President voices shared concern
Obama's comments should expand dialogue about football's future
It was an E.F. Hutton or Jim Rohn moment, and it damn sure was noticed.
President Barack Obama's statement grabbed headlines, news leads and Twitter feeds, and what he said about the game of football caused a collective pause.
"I think that those of us who love the sport are going to have to wrestle with the fact that it will probably change gradually to try to reduce some of the violence. In some cases, that may make it a little bit less exciting, but it will be a whole lot better for the players, and those of us who are fans maybe won't have to examine our consciences quite as much," he told Franklin Foer in The New Republic interview that shared Monday's news cycle with the end of Beyoncégate and Tiger Woods' lead (and eventual victory) at Torrey Pines.
In the president's comment, he used the word -- not sidestepping the question's setup -- that the NFL wishes he would not have used: violence.
The thing with Obama's "if I had a son, I'd have to think long and hard before I let him play football" statement is that he gives the conversation legs it never had. There is growing understanding of the long-term health effects of playing football, especially with new research into head injuries and concussions. Whether it's the discovery of chronic traumatic encephalopathy in the autopsy of a high school player such as Nathan Stiles or a Hall of Famer such as Junior Seau, more of America now has concerns involving a sport we have embraced to represent who we are -- a sport that represents America more than our original national pastime.
This isn't Bryant Gumbel rightfully bitching about something else commissioner Roger Goodell did wrong or has failed to do right. This isn't Ravens safety Bernard Pollard overdramatizing that, because of the rule changes to make the game safer, "30 years from now I don't think [the game] will be in existence." This isn't "Head Games," the documentary that could be the "Fahrenheit 9/11" of sports. This is the president of the United States questioning whether he would let a child of his play the same sport that past presidents (Ronald Reagan and Gerald Ford, among others) played at the collegiate level.
Now we know that anything, absolutely anything, a modern president says will be politicized, and a certain portion of the public will ignore or dispute his statements on partisan grounds alone.
But President Obama said something on behalf of millions of Americans. He said something that will resonate with millions of Americans. It's a position millions can empathize with. That's what commanders in chief do.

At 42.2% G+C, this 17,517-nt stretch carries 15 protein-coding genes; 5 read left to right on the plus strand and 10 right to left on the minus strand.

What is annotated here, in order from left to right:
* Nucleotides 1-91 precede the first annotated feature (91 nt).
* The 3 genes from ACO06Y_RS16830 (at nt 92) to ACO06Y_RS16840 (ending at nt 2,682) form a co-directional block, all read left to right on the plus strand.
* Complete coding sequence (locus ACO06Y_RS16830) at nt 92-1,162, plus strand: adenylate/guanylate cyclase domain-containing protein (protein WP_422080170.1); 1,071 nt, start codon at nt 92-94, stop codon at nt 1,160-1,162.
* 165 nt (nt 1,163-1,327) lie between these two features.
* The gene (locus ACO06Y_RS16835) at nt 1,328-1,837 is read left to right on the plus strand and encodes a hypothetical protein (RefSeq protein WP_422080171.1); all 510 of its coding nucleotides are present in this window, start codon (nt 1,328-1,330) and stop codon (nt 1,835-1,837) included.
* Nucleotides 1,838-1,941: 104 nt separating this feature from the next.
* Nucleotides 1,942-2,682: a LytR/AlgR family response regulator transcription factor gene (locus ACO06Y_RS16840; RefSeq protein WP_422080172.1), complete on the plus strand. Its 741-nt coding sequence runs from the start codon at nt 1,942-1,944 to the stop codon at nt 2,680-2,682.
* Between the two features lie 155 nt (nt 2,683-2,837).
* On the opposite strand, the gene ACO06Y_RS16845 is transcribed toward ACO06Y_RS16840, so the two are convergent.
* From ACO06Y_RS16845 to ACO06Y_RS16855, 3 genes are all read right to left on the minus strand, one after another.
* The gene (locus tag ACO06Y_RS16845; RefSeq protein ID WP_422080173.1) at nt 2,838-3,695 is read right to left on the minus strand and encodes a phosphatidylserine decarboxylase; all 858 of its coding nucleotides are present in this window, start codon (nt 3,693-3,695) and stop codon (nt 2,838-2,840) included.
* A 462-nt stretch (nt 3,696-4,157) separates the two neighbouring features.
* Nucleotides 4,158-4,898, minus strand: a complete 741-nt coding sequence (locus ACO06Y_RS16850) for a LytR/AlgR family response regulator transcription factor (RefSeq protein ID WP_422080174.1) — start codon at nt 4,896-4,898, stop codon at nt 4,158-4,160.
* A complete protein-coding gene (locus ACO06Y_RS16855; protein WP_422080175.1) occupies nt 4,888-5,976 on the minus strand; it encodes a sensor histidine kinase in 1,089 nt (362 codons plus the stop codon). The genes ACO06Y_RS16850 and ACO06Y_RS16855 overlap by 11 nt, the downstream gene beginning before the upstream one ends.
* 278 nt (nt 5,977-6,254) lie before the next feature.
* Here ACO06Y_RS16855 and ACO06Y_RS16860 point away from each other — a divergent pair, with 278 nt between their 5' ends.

When the president said "and those of us who are fans maybe won't have to examine our consciences quite as much," he validated concerns and opened up a dialogue for the country to address the true jeopardy football and its participants are in. He raised questions that current and former NFL players were then asked to answer the week before the Super Bowl. That's what commanders in chief who say they love football do.
Is this the turning point? Is this where the tide and climate of the game finally and seriously change? Is this what it is going to take for the NFL, the CFL, the NCAA, the NFHS, Pop Warner and others to realize that America could turn on football the way it did on boxing or turn away to other interests the way it did with baseball?
"There are safety concerns with everything in life," my cousin wrote me in response to my question to him about whether he is going to have reservations about letting his 8-year old son play football when he gets older.
"Teenage driving kills more than football, but people don't second-guess their children obtaining their license. I have had friends die from guns, cars, drugs, alcohol and disease. I do not have one friend dead from football. Out of the friends who played football, I bet you a few would have fallen from one of those previous mentioned elements if not occupied with football. I am giving James the same option I was given; he can play in high school if he wants. If he is talented enough to play beyond that, he will be an adult and educated on potential outcomes and will have to make a decision. Hopefully, we will have nurtured other options, and he will not feel like football is his only ticket."
Now back to reality.
When a president speaks, many people listen. If they agree, they tend to follow. Not his every word, but his ideology, his frame of thought.
"I am with Obama," Baltimore future Hall-of-Fame safety Ed Reed said during media day. "I have a son. I am not forcing football on my son. If he wants to play it I can't make decisions for him. All I can do is say, 'Son, I played it so you don't have to.'"
Obama made some comments that essentially put the future of football at stake. The stakes remain high.
It's quite simple: If football has become a sport that the president of these United States has to "wrestle with" when thinking about his own kids, why should we involve ours? The truth is that even if you don't think he's right about this, he most definitely is not wrong.
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